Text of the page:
As far as plan options go, Medi-Share allows members to choose from 7 different AHP levels between $500 and $10,000, and monthly share amount pricing is based on the age of the oldest person going on the membership (which then increases each year as that person ages). Pricing levels are for single, married, or family. Similar to the other programs, pricing for families is the same whether there is one child or ten. Medi-Share also includes a free telemedicine program for members, which members can utilize for a myriad of purposes without incurring the time or expense of actually traveling to a doctor’s office.
Because Medi-Share has multiple AHP levels and also varies pricing with age, its pricing grid (with every possible combination) would be quite large. For context, though, the table bellows shows pricing at the various AHP levels for single, couple, and family options for a hypothetical 30 and 55 year old (again, pricing is based on oldest member). Pricing quotes for other ages and AHPs can be obtained directly on their website using their ‘Share Calculator’ – https://mychristiancare.org/prices/.
Similar to Liberty, Medi-Share also assesses an $80 per month additional share for their mandatory Health Partner program for members with certain correctable health conditions such as high cholesterol. This is notable because health insurance companies cannot legally adjust pricing this way based on health conditions under the Affordable Care Act – they may only discriminate (price differently) based on age and tobacco use.
Samaritan Ministries started in 1991. Today, they have 229,000 members.
Samaritan is closest in form to CHM out of the programs reviewed thus far. One of the key differences, though, is that rather than submitting medical bills and monthly shares to a centralized hub or managed 3rd party account where funds are distributed to the member with the medical need, members actually send checks each month to specific other people (i.e., other members who have “claims”).
For example, you might send a check to Joe in Montana for $250 and Mary in Missouri for $150 if your monthly share amount totals $400. In practice, members usually only need to send one check per month. And if you have a medical expense being shared, you may get several checks in the mail from people across the country. Often times, members send the checks with get-well cards or other notes with kind words and well wishes. This level of personal-ness (I know, not a word!) draws many to the program, while perhaps turning others away who are not comfortable with it or don’t want to deal with physically sending checks each month. At 229,000 members, plenty of folks seem to be perfectly okay with it. And they are currently rolling out a PayPal integration to facilitate electronic member-to-member sharing.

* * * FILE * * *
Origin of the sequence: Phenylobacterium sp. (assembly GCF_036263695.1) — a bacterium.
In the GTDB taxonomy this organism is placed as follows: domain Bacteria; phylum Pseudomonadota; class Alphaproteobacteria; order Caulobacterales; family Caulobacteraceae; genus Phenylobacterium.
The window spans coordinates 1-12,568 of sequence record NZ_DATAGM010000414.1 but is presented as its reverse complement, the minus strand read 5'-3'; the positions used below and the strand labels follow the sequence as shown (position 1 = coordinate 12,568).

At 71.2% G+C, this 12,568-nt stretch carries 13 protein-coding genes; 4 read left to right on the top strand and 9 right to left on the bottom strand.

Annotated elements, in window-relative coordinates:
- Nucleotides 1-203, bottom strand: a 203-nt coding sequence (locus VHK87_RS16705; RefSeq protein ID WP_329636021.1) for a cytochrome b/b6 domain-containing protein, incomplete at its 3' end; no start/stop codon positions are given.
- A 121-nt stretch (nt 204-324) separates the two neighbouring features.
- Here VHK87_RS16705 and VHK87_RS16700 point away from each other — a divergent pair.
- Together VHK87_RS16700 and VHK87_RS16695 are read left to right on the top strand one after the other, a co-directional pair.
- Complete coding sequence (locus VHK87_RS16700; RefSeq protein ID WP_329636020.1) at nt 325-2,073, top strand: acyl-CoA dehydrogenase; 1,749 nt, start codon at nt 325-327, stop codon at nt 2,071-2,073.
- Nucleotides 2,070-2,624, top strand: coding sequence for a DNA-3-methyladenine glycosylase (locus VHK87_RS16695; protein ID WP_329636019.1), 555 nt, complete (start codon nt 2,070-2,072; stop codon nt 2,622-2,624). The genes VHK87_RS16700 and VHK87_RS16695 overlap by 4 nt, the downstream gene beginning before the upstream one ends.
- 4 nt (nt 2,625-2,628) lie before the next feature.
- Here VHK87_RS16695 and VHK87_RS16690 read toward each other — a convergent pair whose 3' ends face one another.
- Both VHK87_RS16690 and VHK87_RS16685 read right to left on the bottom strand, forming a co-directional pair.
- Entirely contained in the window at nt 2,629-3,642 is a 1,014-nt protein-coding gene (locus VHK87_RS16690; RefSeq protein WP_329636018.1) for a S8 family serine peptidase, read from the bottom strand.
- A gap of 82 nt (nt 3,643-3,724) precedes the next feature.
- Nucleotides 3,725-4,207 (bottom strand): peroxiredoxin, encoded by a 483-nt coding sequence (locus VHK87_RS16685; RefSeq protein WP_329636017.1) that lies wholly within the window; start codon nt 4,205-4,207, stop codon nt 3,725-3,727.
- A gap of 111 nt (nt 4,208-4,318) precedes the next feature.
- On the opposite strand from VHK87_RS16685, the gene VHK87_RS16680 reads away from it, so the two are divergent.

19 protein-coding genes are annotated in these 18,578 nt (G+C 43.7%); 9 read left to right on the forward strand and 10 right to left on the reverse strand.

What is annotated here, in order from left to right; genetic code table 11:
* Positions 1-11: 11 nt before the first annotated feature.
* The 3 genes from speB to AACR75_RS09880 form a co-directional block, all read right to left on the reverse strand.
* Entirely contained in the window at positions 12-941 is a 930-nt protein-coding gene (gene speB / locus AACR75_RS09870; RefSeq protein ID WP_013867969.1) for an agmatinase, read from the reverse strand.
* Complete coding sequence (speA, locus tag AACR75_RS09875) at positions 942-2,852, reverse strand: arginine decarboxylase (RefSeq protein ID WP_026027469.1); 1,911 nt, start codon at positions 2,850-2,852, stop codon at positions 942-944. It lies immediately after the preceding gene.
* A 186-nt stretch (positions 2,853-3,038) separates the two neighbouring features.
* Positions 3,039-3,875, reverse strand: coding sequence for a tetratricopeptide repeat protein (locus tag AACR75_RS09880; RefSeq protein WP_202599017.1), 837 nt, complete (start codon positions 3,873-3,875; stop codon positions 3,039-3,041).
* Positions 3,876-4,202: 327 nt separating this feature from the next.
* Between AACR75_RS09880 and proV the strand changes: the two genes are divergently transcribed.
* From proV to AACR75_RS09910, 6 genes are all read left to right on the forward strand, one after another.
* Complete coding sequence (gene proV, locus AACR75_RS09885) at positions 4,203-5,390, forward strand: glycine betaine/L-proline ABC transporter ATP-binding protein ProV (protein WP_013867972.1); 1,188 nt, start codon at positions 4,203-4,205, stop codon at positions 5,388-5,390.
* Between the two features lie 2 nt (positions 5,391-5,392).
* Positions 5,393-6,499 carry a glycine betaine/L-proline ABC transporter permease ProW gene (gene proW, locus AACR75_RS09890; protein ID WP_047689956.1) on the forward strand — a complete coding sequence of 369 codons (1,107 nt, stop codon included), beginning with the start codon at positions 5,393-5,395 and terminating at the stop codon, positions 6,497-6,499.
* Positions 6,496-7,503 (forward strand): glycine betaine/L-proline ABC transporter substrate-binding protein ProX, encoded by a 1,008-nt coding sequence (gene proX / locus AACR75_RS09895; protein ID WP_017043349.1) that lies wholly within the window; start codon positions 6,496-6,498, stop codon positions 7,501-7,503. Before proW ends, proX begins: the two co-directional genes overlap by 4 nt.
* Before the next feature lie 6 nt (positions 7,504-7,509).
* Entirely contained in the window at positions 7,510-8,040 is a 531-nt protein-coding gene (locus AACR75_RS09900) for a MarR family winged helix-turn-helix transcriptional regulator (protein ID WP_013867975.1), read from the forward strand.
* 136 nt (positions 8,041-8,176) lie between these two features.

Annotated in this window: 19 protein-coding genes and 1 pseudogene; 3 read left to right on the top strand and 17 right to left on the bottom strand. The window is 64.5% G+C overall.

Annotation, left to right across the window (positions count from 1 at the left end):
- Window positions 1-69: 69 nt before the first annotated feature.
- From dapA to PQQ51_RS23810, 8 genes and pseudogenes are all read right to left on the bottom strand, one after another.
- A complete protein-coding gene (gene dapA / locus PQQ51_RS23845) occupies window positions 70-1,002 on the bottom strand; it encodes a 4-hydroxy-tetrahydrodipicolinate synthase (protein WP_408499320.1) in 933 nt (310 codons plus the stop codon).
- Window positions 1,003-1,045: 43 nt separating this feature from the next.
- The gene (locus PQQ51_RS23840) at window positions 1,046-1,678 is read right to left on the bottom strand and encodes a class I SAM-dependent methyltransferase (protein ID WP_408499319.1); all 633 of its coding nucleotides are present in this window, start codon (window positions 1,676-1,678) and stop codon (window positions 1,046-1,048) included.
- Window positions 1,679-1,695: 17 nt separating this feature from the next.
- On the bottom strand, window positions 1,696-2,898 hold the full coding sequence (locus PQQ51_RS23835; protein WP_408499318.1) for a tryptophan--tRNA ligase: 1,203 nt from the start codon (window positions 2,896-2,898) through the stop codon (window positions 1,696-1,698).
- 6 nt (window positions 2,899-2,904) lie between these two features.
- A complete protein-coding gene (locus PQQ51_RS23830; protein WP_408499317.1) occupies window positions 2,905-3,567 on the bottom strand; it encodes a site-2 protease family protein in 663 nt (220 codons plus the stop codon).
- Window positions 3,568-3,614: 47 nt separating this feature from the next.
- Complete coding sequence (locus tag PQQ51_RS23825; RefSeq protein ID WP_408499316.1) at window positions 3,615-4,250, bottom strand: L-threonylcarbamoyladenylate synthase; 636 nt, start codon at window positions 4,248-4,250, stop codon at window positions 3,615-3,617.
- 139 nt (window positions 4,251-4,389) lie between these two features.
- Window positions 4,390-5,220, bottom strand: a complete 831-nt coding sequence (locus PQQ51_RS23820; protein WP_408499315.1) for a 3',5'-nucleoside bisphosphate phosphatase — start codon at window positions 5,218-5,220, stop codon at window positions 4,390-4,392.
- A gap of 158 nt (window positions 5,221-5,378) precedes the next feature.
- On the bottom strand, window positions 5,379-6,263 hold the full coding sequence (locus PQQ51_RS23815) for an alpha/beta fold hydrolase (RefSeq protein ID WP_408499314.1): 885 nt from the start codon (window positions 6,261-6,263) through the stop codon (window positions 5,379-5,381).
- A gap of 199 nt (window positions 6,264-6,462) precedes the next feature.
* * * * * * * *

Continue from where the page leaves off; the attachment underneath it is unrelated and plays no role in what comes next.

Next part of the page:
Samaritan appears to have the most exclusive membership eligibility requirements of all four groups. While Medi-Share may verify regular church attendance, Samaritan always requires a church leader verification which states the member regularly attends church at least three out of four weeks per month (health and weather permitting). Members are required to re-certify annually.
Like CHM and LHS, Samaritan members are free to use the providers of their choice, and are not bound by any in-network restrictions as with Medi-Share. Members get care, receive the bill as a cash-paying customer, negotiate it, and submit it for sharing, at which point the ministry staff will evaluate it for eligibility and then (assuming it’s a shareable expense) assign the need to members – who then write and mail checks directly to the Member with the need. In cases where Samaritan feels the price has not been appropriately discounted to a usual and customary rate, they outsource (at no additional cost) to a 3rd party called the Karis Group who will contact the medical provider and negotiate further on the member’s behalf. Even if their ideal pricing cannot be achieved, the expense will still be shared. However, the member may be asked to use a different provider in the future (or else be responsible for the excess amount in future bills from that provider).